No. 19882. Decree affirmed.
Opinion filed February 21, 1930.
APPEAL from the Circuit Court of Sangamon county; the Hon. CHARLES G. BRIGGLE, Judge, presiding.
EDWARD PREE, and HARLINGTON WOOD, for appellant.
DOYLE, SAMPSON GIFFIN, for appellees.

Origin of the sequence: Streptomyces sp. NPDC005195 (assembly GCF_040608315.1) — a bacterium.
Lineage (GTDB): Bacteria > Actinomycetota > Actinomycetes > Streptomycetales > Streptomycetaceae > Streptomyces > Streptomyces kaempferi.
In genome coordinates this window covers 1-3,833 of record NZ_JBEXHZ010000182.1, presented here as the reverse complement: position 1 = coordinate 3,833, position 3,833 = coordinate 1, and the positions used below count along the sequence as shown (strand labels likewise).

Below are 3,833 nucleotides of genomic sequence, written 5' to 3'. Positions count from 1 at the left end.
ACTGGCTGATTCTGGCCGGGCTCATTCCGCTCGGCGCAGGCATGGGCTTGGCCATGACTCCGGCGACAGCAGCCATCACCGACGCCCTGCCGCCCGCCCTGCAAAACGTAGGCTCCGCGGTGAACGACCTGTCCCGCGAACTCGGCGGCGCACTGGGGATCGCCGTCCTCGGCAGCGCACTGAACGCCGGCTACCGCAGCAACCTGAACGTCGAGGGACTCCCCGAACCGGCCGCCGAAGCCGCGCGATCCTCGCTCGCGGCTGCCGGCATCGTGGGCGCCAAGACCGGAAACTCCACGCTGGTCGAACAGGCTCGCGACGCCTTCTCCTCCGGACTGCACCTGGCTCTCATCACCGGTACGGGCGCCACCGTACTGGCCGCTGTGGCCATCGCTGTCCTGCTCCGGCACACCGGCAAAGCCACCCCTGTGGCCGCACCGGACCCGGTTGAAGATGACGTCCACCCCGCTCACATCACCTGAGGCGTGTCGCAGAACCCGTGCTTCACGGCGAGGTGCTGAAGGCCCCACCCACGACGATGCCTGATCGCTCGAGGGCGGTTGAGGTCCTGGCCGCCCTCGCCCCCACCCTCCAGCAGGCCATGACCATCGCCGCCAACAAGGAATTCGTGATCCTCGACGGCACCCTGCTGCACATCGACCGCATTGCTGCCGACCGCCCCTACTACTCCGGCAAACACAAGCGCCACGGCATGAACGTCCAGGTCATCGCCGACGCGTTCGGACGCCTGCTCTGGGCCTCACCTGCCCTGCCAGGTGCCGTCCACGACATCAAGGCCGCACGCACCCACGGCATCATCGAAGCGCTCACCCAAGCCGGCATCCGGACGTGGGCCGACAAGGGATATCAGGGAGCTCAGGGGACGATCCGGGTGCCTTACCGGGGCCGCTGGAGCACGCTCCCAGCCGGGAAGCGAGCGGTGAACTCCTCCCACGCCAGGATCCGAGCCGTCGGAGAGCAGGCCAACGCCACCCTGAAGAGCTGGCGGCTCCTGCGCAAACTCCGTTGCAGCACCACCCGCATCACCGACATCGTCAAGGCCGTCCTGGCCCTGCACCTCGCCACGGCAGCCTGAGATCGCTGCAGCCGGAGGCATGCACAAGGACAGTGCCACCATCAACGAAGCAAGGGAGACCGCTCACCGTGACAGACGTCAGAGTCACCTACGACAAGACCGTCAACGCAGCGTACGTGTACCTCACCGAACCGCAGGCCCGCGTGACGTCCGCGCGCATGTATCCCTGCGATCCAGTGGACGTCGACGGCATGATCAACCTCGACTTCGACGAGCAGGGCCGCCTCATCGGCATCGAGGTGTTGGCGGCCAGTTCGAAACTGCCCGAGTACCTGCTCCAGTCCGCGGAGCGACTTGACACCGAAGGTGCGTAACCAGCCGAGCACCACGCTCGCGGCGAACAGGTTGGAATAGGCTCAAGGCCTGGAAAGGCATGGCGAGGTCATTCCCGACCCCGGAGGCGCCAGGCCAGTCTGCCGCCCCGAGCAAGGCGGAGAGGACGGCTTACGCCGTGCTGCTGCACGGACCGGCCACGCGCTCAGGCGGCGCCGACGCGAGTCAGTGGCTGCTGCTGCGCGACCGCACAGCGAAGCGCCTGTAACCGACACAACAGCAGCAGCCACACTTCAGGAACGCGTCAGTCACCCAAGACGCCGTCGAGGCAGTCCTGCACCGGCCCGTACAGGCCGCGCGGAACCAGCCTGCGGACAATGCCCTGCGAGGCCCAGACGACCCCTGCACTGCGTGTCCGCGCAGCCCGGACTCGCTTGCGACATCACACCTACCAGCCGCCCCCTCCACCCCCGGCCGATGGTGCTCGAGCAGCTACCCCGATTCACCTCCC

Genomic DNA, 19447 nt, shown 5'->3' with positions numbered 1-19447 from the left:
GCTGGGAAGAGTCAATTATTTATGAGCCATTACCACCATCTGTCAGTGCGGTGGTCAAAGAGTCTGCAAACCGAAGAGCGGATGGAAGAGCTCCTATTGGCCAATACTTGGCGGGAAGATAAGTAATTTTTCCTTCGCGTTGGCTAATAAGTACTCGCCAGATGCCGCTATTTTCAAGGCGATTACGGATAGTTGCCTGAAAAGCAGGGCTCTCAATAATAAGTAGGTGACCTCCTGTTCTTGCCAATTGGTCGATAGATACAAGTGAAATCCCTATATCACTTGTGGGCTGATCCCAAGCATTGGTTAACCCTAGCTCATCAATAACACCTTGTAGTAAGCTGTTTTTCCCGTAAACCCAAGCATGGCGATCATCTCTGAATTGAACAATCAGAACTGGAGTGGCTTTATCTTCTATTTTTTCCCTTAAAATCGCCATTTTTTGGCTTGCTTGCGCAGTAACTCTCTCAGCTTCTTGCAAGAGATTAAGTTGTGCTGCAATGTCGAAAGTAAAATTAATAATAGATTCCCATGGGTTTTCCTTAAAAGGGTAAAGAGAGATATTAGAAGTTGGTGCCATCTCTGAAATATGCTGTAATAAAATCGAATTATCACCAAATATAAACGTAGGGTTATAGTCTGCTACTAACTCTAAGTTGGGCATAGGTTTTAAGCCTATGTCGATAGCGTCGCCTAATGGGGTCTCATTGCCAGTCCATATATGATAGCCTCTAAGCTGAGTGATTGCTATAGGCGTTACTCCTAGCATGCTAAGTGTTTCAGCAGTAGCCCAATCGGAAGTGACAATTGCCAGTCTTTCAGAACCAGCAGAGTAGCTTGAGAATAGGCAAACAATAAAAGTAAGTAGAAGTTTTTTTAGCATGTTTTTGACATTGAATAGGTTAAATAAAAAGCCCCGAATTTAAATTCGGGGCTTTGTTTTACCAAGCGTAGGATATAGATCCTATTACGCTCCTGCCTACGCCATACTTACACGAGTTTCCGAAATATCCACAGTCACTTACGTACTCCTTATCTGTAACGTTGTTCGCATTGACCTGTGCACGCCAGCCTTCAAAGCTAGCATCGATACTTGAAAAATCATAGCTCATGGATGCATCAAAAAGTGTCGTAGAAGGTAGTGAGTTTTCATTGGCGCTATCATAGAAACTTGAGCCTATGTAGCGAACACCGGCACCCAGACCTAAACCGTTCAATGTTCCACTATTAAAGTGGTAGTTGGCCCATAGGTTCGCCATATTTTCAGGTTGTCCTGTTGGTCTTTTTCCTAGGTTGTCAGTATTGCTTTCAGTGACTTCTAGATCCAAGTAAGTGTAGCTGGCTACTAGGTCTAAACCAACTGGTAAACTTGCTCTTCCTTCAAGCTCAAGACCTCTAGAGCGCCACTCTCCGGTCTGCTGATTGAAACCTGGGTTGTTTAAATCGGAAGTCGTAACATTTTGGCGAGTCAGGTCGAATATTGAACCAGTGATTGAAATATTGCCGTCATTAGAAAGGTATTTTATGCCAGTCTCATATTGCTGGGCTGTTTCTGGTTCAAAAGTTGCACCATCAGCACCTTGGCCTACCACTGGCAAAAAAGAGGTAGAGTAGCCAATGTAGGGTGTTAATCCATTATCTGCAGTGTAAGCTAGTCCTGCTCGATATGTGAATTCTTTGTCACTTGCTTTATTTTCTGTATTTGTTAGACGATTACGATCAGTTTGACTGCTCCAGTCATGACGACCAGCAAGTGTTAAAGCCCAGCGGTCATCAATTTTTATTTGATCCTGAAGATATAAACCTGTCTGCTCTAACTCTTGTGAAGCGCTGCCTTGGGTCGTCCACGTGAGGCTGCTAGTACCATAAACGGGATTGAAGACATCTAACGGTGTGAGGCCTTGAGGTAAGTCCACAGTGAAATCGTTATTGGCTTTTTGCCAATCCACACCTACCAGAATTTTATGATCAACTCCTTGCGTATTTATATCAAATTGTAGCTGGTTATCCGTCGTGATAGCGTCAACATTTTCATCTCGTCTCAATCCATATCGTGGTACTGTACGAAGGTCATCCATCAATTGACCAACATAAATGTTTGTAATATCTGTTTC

Magdalena K. Dolan, Charles Rocchiccioli, Clara B. Wendt, John Richno, Jr., Goldie M. Richno, Martin F. Kelly and Julia G. Kelly, filed an amended bill in the circuit court of Sangamon county against Arthur T. Brown and John Sime to enjoin the erection of a gasoline station on the lot at the southwest corner of Fifth street and South Grand avenue, in the city of Springfield, in violation of a covenant restricting the use of the lot. The defendants answered the amended bill, a replication to the answer was filed, evidence was heard and a decree was rendered permanently enjoining the defendants from using any building erected upon the particular lot for any other than residential purposes save that the defendants would be permitted to apply to the court for a modification of the decree in case future changes in the general character of the subdivision which included the lot, the conduct of the complainants, or any other sufficient reason should render the continuation of the injunction inequitable. From that decree the defendant Brown prosecutes this appeal.